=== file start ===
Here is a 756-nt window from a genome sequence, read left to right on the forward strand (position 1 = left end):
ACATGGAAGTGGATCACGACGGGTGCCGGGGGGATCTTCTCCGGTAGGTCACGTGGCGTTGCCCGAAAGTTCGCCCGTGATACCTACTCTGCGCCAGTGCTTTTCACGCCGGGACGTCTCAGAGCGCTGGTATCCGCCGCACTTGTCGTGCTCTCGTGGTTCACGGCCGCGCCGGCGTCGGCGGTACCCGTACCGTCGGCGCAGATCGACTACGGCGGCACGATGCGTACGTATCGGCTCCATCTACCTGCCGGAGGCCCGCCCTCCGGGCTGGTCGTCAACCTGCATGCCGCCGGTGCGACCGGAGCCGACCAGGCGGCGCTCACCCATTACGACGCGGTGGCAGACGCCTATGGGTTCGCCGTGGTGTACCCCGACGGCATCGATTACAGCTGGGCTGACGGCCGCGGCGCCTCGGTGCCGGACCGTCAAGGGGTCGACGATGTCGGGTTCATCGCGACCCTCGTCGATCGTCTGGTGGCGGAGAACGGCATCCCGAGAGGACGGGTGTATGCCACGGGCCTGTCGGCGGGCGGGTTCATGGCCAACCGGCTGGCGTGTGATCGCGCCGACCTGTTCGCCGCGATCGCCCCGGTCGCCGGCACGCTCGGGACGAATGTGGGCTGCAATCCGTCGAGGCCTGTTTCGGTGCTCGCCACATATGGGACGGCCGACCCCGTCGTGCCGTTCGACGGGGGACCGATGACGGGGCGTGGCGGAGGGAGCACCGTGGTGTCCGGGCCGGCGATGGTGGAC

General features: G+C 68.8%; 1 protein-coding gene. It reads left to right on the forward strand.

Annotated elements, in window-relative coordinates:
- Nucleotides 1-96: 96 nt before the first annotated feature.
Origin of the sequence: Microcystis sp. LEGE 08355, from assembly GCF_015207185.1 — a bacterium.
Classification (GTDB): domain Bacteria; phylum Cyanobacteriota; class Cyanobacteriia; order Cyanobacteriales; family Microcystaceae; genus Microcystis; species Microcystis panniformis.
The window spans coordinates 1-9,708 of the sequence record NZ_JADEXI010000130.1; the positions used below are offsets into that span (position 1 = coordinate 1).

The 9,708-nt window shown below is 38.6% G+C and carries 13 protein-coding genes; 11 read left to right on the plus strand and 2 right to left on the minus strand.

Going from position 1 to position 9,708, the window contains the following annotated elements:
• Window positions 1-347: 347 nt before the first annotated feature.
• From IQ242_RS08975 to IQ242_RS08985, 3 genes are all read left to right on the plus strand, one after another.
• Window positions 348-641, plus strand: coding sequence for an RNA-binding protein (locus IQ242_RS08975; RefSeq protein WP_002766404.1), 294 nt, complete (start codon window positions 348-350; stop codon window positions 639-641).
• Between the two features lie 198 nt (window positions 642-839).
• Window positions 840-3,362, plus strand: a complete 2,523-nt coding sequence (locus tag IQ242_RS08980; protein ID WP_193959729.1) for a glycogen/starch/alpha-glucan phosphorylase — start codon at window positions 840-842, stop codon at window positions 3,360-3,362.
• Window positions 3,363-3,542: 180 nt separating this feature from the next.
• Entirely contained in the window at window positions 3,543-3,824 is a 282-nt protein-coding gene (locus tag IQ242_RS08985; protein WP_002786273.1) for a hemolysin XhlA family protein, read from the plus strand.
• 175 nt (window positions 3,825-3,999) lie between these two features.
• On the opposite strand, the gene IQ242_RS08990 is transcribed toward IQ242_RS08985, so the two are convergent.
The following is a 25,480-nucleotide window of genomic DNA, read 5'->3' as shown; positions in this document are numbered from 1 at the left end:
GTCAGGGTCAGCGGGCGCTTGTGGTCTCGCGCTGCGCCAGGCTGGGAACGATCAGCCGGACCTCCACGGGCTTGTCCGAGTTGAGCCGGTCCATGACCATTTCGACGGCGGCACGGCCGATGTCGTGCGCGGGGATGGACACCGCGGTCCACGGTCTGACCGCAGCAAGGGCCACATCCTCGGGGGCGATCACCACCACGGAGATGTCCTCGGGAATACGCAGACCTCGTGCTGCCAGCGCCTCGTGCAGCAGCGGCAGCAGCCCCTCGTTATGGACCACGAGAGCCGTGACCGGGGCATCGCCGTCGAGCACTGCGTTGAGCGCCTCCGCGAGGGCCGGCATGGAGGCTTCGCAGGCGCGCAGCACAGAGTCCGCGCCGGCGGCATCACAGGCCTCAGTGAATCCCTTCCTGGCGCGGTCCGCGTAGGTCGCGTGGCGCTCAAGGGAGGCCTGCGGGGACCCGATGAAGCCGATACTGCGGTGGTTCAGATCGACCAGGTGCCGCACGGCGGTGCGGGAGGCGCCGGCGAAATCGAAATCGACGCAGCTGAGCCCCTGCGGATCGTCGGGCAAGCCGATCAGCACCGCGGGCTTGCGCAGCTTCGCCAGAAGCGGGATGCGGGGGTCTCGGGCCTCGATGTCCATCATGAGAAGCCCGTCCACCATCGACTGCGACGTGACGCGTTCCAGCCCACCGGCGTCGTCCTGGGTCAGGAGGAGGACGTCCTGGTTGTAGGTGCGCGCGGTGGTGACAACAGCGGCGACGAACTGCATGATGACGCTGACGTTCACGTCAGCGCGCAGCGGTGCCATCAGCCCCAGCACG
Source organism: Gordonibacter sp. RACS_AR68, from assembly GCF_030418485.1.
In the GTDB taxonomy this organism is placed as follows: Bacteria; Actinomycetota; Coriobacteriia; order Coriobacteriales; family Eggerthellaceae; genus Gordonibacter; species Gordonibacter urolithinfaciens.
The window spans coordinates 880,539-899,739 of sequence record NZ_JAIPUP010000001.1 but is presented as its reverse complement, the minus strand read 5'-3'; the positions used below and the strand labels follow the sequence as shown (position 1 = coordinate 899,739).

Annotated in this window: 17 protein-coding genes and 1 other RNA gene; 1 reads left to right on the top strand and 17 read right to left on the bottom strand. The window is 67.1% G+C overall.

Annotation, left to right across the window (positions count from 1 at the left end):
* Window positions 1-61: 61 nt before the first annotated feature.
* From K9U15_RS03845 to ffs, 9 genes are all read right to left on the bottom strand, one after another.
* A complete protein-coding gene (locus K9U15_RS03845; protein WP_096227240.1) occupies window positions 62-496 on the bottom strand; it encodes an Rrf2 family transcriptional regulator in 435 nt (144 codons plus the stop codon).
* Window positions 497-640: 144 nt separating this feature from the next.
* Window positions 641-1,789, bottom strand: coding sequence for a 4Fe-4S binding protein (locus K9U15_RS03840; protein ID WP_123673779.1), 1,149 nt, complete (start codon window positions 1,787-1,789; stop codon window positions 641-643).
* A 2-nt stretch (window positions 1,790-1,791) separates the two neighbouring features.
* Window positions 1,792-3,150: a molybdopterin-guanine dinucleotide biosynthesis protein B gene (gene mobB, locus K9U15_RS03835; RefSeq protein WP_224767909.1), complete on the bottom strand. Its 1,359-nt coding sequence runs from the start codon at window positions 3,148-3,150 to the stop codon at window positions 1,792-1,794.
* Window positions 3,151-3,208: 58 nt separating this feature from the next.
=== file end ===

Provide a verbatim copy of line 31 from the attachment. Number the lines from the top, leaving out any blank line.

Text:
* Window positions 641-1,789, bottom strand: coding sequence for a 4Fe-4S binding protein (locus K9U15_RS03840; protein ID WP_123673779.1), 1,149 nt, complete (start codon window positions 1,787-1,789; stop codon window positions 641-643).